Often, as we lay on our faces, a granite boulder, as large as a village church, would start out of the bottom apparently, and seem climbing up rapidly to the surface, till presently it threatened to touch our faces, and we could not resist the impulse to seize an oar and avert the danger.
The rest of the landscape was made up of bleak mountain walls that rose so high into the sky from both sides of the canyon that the village was left, as it were, far down in the bottom of a crevice.
There was nothing doing in the district-no mining-no milling -no productive effort-no income-and not enough money in the entire camp to buy a corner lot in an eastern village, hardly; and yet a stranger would have supposed he was walking among bloated millionaires.
There was about a foot of water in the insignificant river-or maybe two feet; the stream was not wider than a back alley in a village, and its banks were scarcely higher than a man's head.
Into this book the exile in the city of the North poured out all his love for the country and the village customs of his own Little Russia.
In the sixth chapter of the latter book, Gogol has himself revealed the sad transformation that had taken place in his own mind, and that made his genius express itself in so different a manner:- "Once, long ago, in the years of my youth, in those beautiful years that rolled so swiftly, I was full of joy, charmed when I arrived for the first time in an unknown place; it might be a farm, a poor little district town, a large village, a small settlement: my eager, childish eyes always found there many interesting objects.
To-day I travel through all the obscure villages with profound indifference, and I gaze coldly at their sad and wretched appearance: my eyes linger over no object, nothing grotesque makes me smile: that which formerly made me burst out in a roar of spontaneous laughter, and filled my soul with cheerful animation, now passes before my eyes as though I saw it not, and my mouth, cold and rigid, finds no longer a word to say at the very spectacle which formerly possessed the secret of filling my heart with ecstasy.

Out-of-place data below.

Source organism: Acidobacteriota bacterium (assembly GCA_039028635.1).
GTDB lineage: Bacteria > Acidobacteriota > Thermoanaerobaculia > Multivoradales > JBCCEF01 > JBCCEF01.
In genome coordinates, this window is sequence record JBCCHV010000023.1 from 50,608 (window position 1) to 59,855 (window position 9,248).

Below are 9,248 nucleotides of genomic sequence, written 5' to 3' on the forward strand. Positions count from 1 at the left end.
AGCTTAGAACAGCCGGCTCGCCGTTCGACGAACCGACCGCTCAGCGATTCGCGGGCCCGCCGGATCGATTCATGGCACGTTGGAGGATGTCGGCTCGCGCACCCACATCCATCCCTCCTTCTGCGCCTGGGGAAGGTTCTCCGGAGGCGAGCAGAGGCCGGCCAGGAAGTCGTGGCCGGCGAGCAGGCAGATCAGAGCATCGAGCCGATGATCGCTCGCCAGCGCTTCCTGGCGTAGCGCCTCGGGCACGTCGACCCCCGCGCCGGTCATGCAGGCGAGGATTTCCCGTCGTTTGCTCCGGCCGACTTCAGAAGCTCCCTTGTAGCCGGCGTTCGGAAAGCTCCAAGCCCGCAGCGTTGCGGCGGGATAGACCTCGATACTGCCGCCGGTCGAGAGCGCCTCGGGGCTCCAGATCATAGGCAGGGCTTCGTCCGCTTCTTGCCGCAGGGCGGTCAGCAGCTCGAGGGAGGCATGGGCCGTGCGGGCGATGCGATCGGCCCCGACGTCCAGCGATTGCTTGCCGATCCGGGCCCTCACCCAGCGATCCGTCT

The general wretchedness of the serfs, the indifference of their owners to their condition, the pettiness and utter meanness of village gossip, the ridiculous affectations of small-town society, the universal ignorance, stupidity, and dulness-all these are remorselessly revealed in the various bargains made by the hero.
And the novel closes with the scene in the little village churchyard, where the aged couple, supporting each other, visit the tomb, and wipe away the dust from the stone.
It is a study of village gossip, a favourite subject for satirists in all languages.

Examples of Village

Example #1
Does thee love them still?
Example #2
They gave thee sour bread to eat ere thy going, but yet thee didst grind the flour for the baking.
Example #3
If you get a fall out of the man at the top, you're solid with the Legion.
Example #4
But you, Mr. Claridge, you clinch with the strong man at the top, and, down below, you've got as your partners the poor man, whose name is Legion.
Example #5
The strong, the broad-shouldered -Aka, Mahmoud, Raschid, Selim, they with the bodies of Seti and the faces of Rameses, in their blue yeleks and unsandalled feet-would go into the desert as their forefathers did for the Shepherd Kings.
Example #6
He struck deep, drew forth the dagger-and was still.